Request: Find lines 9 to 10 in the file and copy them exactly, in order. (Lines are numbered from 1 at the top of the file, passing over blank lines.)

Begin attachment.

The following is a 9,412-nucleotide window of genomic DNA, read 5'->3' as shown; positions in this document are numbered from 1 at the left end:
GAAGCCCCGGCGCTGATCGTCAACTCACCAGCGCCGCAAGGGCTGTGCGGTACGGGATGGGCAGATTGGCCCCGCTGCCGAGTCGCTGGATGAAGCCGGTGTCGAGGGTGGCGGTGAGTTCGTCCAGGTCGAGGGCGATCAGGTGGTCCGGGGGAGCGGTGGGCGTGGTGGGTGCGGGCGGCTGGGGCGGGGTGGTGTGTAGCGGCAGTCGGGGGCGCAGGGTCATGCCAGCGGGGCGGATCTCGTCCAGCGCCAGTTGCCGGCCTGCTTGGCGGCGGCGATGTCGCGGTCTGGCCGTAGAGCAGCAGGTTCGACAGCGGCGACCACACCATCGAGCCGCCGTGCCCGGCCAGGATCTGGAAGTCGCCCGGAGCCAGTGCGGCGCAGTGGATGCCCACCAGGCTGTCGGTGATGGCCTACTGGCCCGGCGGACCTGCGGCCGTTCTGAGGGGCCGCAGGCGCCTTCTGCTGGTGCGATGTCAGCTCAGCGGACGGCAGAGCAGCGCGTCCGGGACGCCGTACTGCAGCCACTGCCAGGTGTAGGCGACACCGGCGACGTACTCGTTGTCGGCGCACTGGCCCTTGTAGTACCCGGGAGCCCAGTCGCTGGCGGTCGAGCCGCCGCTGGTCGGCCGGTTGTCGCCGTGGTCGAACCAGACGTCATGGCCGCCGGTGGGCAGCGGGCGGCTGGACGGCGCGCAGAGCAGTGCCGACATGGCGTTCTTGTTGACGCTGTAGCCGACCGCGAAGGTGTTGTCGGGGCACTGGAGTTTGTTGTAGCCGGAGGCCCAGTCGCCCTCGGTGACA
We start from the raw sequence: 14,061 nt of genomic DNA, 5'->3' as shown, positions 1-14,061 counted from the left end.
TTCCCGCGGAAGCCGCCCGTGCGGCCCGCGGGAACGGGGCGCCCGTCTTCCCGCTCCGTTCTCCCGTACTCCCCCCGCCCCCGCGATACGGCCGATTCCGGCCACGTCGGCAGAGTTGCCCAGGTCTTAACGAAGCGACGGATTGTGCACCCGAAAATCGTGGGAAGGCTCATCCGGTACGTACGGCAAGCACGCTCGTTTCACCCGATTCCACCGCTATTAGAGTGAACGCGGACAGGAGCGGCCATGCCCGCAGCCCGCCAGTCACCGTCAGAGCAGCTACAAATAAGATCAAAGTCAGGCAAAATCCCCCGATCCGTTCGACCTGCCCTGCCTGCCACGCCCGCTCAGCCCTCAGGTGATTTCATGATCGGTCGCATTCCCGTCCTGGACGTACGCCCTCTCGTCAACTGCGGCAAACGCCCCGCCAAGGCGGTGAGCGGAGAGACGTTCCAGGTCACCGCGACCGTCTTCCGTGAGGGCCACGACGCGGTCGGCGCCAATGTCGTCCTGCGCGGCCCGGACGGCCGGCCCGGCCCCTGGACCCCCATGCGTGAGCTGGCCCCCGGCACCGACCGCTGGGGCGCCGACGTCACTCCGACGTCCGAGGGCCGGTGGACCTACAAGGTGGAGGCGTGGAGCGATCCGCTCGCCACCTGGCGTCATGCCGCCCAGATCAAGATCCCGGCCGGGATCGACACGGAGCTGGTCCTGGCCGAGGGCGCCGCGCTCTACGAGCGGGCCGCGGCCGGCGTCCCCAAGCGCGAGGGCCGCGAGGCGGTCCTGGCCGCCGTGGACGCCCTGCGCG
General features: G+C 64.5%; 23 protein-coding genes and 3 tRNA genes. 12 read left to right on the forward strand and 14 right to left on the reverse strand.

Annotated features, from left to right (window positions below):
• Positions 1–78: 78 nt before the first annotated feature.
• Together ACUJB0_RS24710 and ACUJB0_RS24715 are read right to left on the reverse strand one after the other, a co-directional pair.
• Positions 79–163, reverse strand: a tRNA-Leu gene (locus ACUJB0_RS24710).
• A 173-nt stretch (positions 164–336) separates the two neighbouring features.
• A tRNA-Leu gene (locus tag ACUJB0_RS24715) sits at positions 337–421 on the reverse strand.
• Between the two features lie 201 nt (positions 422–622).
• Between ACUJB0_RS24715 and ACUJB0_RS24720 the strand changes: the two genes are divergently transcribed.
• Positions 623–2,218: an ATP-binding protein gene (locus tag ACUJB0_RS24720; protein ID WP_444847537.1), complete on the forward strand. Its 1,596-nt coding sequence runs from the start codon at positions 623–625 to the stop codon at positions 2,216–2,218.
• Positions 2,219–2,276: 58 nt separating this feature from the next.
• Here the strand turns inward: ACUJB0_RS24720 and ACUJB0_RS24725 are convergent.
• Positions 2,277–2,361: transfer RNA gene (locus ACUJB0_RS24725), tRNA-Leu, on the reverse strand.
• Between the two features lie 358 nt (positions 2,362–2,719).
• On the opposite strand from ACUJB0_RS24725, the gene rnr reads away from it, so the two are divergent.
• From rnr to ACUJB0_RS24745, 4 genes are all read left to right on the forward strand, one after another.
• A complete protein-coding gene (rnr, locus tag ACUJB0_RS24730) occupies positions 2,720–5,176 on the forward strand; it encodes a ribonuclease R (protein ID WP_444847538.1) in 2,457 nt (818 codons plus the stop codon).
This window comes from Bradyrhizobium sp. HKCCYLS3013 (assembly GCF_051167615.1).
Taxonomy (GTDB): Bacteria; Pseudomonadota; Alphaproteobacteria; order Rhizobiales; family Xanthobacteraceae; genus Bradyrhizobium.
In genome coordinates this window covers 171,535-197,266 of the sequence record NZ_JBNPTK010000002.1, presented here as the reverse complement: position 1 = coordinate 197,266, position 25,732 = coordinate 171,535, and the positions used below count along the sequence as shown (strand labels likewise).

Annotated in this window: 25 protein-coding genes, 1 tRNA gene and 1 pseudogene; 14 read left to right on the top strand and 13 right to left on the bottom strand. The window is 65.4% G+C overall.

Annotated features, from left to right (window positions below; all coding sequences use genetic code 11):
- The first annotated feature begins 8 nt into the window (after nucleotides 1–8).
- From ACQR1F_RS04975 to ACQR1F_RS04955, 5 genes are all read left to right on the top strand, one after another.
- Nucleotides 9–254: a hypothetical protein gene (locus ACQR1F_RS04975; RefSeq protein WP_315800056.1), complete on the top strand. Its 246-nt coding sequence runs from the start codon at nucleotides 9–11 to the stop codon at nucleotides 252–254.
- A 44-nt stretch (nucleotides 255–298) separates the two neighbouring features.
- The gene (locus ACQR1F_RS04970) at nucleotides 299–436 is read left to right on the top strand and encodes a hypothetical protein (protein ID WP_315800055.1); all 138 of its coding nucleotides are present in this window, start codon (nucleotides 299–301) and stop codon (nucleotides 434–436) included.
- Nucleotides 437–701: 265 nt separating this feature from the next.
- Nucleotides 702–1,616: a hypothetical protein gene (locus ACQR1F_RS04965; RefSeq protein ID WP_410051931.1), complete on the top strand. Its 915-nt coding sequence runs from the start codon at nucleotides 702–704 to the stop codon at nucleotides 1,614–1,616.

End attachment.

• Positions 79–163, reverse strand: a tRNA-Leu gene (locus ACUJB0_RS24710).
• A 173-nt stretch (positions 164–336) separates the two neighbouring features.